• Jesus Sends out the Twelve Devotional

    Mark 6:7-13

    The action of Jesus’ disciples’ shaking the dust off of their feet did not symbolize that everyone who rejected them was at that moment irrevocably doomed. Since the people would have understood the action as marking them off as unclean, it would give them something to think about. We must consistently warn people of the wrath of God even when they reject us. Later, they may think on that warning, and God may use it to bring them to faith. View Resource

  • The Allure of Holiness Devotional

    Mark 6:14–16

    Even the most ardent skeptics are quick to admit that Jesus is a compelling figure. That is not enough for salvation, however, for people must also trust in Christ if they are to be saved. Moreover, they must do so right away if they are to be saved. Tomorrow may not come, so we must believe on Him today to be received into His kingdom. View Resource

  • Confronting Public Sins Devotional

    Mark 6:17–19a

    Under the terms of the new covenant, the church is not to exercise the state’s calling to bear the sword against evildoers. That does not mean, however, that the church is to be silent when it comes to politics and national leadership. In a spirit of humility, the church is to preach against the sins of the state and call both leaders and citizens to repentance. View Resource

  • Herod’s Discernment Devotional

    Mark 6:19b–20

    Because sinners remain the image of God, they can still be reached with the truth of God. Only if the Spirit changes the hearts of those who read and hear God’s Word will they be converted. However, we can be confident that the truth of God’s Word will get through regardless of whether they become followers of Christ. We do not have to change the gospel to make people recognize its truth. All we need to do is faithfully proclaim it. View Resource

  • Herod’s Unlawful Oath Devotional

    Mark 6:21–29

    We should not delay keeping the oaths and vows that we have made. However, that applies only to lawful oaths and vows. Oaths and vows made to commit sin are not to be kept. Instead, we should repent for making a sinful vow and then pursue righteousness. Such repentance is evidence of the work of God’s Spirit in our lives. View Resource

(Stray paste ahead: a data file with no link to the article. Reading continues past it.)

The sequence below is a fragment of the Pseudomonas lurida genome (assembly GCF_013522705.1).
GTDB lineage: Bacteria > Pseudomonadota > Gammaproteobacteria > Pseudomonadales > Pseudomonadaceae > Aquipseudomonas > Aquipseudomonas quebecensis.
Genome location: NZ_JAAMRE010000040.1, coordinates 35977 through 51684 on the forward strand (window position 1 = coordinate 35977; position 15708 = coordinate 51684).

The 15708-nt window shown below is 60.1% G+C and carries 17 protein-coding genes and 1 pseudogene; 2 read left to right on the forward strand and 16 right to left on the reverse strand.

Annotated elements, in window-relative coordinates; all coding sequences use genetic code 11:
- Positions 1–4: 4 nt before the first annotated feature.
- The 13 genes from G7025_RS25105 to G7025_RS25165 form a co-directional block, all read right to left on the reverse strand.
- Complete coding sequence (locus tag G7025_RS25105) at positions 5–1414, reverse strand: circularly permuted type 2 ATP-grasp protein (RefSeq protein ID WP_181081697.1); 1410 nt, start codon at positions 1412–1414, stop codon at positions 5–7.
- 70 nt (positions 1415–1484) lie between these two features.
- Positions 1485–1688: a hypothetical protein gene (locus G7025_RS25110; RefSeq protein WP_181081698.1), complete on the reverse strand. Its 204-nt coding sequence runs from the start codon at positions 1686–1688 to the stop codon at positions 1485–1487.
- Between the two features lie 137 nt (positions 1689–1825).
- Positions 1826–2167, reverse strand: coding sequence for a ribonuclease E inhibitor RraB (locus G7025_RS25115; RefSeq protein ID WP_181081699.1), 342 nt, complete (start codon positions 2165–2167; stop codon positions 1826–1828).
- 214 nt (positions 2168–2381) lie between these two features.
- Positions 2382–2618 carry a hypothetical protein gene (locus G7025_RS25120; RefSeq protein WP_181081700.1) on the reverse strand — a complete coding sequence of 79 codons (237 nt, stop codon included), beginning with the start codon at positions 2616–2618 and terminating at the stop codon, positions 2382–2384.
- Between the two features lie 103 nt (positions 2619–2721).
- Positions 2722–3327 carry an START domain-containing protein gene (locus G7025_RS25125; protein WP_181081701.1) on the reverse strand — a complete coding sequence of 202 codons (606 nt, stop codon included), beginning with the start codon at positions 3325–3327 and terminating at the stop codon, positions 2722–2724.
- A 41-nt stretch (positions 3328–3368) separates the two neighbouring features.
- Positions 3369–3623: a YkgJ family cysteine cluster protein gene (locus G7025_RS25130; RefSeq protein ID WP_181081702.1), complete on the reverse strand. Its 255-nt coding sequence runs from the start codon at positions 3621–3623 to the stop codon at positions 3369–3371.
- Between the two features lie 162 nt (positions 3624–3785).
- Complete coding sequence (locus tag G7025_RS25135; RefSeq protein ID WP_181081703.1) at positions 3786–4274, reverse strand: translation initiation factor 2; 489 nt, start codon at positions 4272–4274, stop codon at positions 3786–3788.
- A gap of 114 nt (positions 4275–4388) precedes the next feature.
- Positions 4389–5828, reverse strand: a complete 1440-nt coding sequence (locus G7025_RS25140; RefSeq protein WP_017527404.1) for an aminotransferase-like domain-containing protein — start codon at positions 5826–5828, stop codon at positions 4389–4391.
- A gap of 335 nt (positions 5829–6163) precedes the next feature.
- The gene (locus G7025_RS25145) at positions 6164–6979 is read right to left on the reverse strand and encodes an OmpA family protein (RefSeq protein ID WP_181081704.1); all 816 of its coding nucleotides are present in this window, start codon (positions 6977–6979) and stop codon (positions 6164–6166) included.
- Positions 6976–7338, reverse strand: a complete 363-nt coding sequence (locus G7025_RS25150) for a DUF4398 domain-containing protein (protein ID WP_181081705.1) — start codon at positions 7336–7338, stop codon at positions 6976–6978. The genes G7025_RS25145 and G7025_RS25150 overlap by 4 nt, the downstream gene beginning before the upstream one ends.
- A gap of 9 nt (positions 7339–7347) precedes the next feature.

• Sheep without a Shepherd Devotional

    Mark 6:30–34

    Dr. R.C. Sproul writes in his commentary Mark, “When Jesus set out to feed His sheep, He taught them.” As the Good Shepherd, Jesus fulfills His vocation by instructing us in divine truth. All those who would shepherd His people as pastors and teachers must do the same. May our teachers feed us the solid food of God’s Word, and let us sit under only those who are committed to the truth of Scripture. View Resource

  • Five Thousand Men Fed Devotional

    Mark 6:35–44

    It is certainly worth noting that Jesus cared enough for the crowd to make sure that their physical needs were met. Yet, we must not overlook the theological significance of the miracle of the feeding of the five thousand. The miracles of Jesus meet the needs of people, but they do much more. They reveal Him as having been sent by God for our salvation. View Resource

  • The Prayer Life of Jesus Devotional

    Mark 6:45–46

    Jesus is more than a model of faithfulness to God, but He is certainly not less than that. Thus, we learn from Him that when we are faced with temptation and need sustenance in life and ministry, we must turn to God in prayer. If we humble ourselves in the sight of the Lord and call on Him for help, He will surely lift us up and sustain us (1 Peter 5:6). View Resource